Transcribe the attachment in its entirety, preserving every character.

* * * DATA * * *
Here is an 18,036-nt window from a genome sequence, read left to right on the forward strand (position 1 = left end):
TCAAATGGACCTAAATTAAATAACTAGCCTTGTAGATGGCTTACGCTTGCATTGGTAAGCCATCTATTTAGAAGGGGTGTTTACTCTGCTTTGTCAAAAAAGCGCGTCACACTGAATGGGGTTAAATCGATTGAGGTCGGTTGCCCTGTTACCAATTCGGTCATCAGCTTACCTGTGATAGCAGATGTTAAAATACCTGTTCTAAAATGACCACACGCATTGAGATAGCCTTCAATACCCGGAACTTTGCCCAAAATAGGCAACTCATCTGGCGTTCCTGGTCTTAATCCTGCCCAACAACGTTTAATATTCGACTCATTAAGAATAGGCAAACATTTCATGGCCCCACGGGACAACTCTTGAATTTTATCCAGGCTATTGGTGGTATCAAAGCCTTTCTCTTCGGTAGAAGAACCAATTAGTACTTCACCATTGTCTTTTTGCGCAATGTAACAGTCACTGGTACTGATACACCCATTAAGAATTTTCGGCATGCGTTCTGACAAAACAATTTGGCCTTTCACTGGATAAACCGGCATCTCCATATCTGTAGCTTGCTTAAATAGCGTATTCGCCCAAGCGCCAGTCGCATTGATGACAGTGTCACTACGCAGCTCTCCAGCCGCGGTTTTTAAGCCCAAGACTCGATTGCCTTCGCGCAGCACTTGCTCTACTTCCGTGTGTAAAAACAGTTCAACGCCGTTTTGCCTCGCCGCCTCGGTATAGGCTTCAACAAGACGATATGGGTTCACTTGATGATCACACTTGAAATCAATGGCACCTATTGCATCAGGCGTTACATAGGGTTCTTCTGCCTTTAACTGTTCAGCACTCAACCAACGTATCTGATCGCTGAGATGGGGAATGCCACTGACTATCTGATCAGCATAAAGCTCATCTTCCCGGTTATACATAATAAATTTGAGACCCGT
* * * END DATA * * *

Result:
Here is an 18,036-nt window from a genome sequence, read left to right on the forward strand (position 1 = left end):
TCAAATGGACCTAAATTAAATAACTAGCCTTGTAGATGGCTTACGCTTGCATTGGTAAGCCATCTATTTAGAAGGGGTGTTTACTCTGCTTTGTCAAAAAAGCGCGTCACACTGAATGGGGTTAAATCGATTGAGGTCGGTTGCCCTGTTACCAATTCGGTCATCAGCTTACCTGTGATAGCAGATGTTAAAATACCTGTTCTAAAATGACCACACGCATTGAGATAGCCTTCAATACCCGGAACTTTGCCCAAAATAGGCAACTCATCTGGCGTTCCTGGTCTTAATCCTGCCCAACAACGTTTAATATTCGACTCATTAAGAATAGGCAAACATTTCATGGCCCCACGGGACAACTCTTGAATTTTATCCAGGCTATTGGTGGTATCAAAGCCTTTCTCTTCGGTAGAAGAACCAATTAGTACTTCACCATTGTCTTTTTGCGCAATGTAACAGTCACTGGTACTGATACACCCATTAAGAATTTTCGGCATGCGTTCTGACAAAACAATTTGGCCTTTCACTGGATAAACCGGCATCTCCATATCTGTAGCTTGCTTAAATAGCGTATTCGCCCAAGCGCCAGTCGCATTGATGACAGTGTCACTACGCAGCTCTCCAGCCGCGGTTTTTAAGCCCAAGACTCGATTGCCTTCGCGCAGCACTTGCTCTACTTCCGTGTGTAAAAACAGTTCAACGCCGTTTTGCCTCGCCGCCTCGGTATAGGCTTCAACAAGACGATATGGGTTCACTTGATGATCACACTTGAAATCAATGGCACCTATTGCATCAGGCGTTACATAGGGTTCTTCTGCCTTTAACTGTTCAGCACTCAACCAACGTATCTGATCGCTGAGATGGGGAATGCCACTGACTATCTGATCAGCATAAAGCTCATCTTCCCGGTTATACATAATAAATTTGAGACCCGT